During the test phase, product and UX teams are trying to gather data on whether or not the solutions proposed during the discovery and design phases are actually generating the benefits they hoped they would. For example, did it take the customer less time to perform X action than before?
The test phase introduces a check on the opinions and assumptions of the product and UX teams. UX and product might not always agree on the initial solution and the testing phase helps them settle on a direction. What if the data suggests both teams are right? Ask the customer! Don’t literally ask them to break your tie. But, ask customers to look at a few prototypes, and figure out which option helps them better solve their problem. Which one is quicker and easier? That’s your answer. The more UX (and engineering) are involved in the test phase, the smoother the build phase will be.
Ideally, the goal of the build phase is to end up with the feature that solves your customer’s problem. If product, UX, and engineering have been involved in a good, open dialog with lots of transparency and knowledge sharing, the feature should work pretty well at the conclusion of the build phase. If product ensures UX understands the value proposition and conceptual model of the feature, and UX and product both ensure engineering understands which interactions are critical and why, then engineering is more likely to build something that solves the customer’s problem without too many compromises. Since they’ve been given context throughout the process, engineering knows which items are okay to leave out if time is an issue, and which items or features are must-haves.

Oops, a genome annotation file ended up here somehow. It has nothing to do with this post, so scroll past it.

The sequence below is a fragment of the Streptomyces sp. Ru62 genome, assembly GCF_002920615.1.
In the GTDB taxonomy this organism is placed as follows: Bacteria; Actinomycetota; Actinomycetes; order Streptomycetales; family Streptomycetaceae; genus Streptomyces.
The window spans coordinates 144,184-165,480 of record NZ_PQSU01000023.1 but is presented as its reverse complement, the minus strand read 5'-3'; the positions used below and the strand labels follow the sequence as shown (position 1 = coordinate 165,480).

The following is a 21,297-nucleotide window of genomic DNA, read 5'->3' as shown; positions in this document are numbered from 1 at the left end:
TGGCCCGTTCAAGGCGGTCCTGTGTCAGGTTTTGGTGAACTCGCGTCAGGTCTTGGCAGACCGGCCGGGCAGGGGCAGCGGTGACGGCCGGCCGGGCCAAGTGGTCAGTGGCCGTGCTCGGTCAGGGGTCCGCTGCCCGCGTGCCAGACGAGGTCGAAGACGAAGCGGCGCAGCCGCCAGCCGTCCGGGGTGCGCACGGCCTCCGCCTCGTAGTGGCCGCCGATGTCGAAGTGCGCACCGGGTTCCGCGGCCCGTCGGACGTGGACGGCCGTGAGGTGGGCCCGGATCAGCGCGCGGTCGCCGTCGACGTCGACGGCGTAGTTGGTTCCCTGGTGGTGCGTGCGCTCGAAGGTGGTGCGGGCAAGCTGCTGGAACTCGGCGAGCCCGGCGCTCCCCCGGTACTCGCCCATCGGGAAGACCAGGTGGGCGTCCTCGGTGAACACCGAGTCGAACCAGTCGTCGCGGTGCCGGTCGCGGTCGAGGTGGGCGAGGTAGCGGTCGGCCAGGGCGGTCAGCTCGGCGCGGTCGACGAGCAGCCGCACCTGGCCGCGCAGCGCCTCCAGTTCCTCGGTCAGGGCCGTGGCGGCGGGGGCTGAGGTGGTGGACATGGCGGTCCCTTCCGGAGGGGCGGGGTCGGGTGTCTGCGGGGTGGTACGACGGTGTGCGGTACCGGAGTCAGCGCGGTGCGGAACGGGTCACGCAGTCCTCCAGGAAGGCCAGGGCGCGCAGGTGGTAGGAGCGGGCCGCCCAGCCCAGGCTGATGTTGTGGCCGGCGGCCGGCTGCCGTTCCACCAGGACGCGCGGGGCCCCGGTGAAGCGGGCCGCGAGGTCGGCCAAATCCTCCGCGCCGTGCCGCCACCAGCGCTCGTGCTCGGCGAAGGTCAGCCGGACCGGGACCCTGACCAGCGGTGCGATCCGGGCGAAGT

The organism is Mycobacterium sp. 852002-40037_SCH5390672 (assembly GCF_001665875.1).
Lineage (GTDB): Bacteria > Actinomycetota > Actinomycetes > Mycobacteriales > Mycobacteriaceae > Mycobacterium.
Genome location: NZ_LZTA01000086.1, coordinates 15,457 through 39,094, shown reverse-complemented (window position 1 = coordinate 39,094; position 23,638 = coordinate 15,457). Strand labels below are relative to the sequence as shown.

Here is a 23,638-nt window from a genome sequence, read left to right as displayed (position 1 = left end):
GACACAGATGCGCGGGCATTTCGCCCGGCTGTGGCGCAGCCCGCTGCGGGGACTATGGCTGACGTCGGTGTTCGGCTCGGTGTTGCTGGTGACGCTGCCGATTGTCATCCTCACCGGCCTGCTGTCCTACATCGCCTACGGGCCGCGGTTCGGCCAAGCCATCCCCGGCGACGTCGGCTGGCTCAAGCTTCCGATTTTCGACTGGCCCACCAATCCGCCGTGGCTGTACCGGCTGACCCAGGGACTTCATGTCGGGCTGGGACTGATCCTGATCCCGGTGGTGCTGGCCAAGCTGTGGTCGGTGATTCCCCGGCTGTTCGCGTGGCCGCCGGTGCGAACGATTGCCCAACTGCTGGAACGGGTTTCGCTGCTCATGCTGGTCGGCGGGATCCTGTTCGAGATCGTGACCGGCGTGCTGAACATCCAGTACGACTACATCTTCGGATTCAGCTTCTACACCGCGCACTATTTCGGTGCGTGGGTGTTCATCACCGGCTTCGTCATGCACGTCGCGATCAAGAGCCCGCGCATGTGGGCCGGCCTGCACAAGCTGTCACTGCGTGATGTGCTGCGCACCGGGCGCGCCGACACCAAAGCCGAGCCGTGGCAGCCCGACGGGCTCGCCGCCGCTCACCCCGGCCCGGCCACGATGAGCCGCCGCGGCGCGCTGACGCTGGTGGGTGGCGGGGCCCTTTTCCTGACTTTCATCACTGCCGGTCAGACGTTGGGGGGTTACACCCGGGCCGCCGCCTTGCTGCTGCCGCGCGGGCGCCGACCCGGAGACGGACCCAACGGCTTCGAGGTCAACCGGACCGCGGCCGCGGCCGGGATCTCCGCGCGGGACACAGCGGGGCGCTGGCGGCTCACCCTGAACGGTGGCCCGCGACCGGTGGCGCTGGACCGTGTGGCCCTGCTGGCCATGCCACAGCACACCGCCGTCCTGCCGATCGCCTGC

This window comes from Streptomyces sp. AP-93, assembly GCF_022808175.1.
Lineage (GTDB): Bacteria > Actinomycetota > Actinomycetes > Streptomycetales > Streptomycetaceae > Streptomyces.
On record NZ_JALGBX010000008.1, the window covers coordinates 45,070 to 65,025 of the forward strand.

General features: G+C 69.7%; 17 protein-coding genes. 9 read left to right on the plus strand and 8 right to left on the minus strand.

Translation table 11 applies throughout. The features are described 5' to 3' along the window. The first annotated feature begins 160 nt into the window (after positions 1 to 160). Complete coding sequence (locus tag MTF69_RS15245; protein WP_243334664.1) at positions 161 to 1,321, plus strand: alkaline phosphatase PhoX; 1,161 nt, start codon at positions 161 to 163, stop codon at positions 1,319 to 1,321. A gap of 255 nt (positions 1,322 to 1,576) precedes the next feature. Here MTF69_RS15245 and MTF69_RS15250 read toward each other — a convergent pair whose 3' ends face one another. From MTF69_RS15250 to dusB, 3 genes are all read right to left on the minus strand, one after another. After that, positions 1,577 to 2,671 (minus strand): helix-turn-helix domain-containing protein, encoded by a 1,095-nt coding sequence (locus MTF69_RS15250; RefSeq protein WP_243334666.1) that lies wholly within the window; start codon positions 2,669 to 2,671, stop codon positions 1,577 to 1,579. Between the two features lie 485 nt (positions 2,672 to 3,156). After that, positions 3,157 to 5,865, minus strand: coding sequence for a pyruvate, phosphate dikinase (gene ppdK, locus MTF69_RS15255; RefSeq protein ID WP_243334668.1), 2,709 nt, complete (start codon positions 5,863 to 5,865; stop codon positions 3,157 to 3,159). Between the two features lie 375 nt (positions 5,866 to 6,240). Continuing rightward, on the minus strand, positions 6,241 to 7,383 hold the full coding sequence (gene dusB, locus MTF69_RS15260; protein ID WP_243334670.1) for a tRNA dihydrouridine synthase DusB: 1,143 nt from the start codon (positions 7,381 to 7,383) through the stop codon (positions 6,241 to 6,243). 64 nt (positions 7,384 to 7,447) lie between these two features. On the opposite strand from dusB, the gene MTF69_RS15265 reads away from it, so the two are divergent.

Remember, you’ve moved through the first four phases for a reason. You’re trying to solve your customer’s problem and move the needle for your business. It’s hard to launch a product that doesn’t succeed, but it’s worse to have it released and just sit there and make things worse. This is why you need to benchmark before, during, and after the development process, ideally with a dedicated tool like Pendo. Product managers need to ensure they have an accurate understanding of where their product was before launch, and carefully track what happens post-launch to determine if the project has been successful, neutral, or harmful.
So, that was the long way of saying UX (and ideally engineering) should be brought in as early as possible in the product development process. At least from the design phase onward. Their work impacts deliverables in almost every other stage of development and the open exchange of ideas between product and UX will ensure the best outcome.
This is a great question and the answer is: a strong maybe with lots of qualifications. There are a lot of factors here. Most importantly, engineers need to understand the problem the product is trying to solve and why they’re trying to solve it. Engineering needs to understand your proposed solution and the value proposition supporting it, and user stories and requirements will help flesh out those details.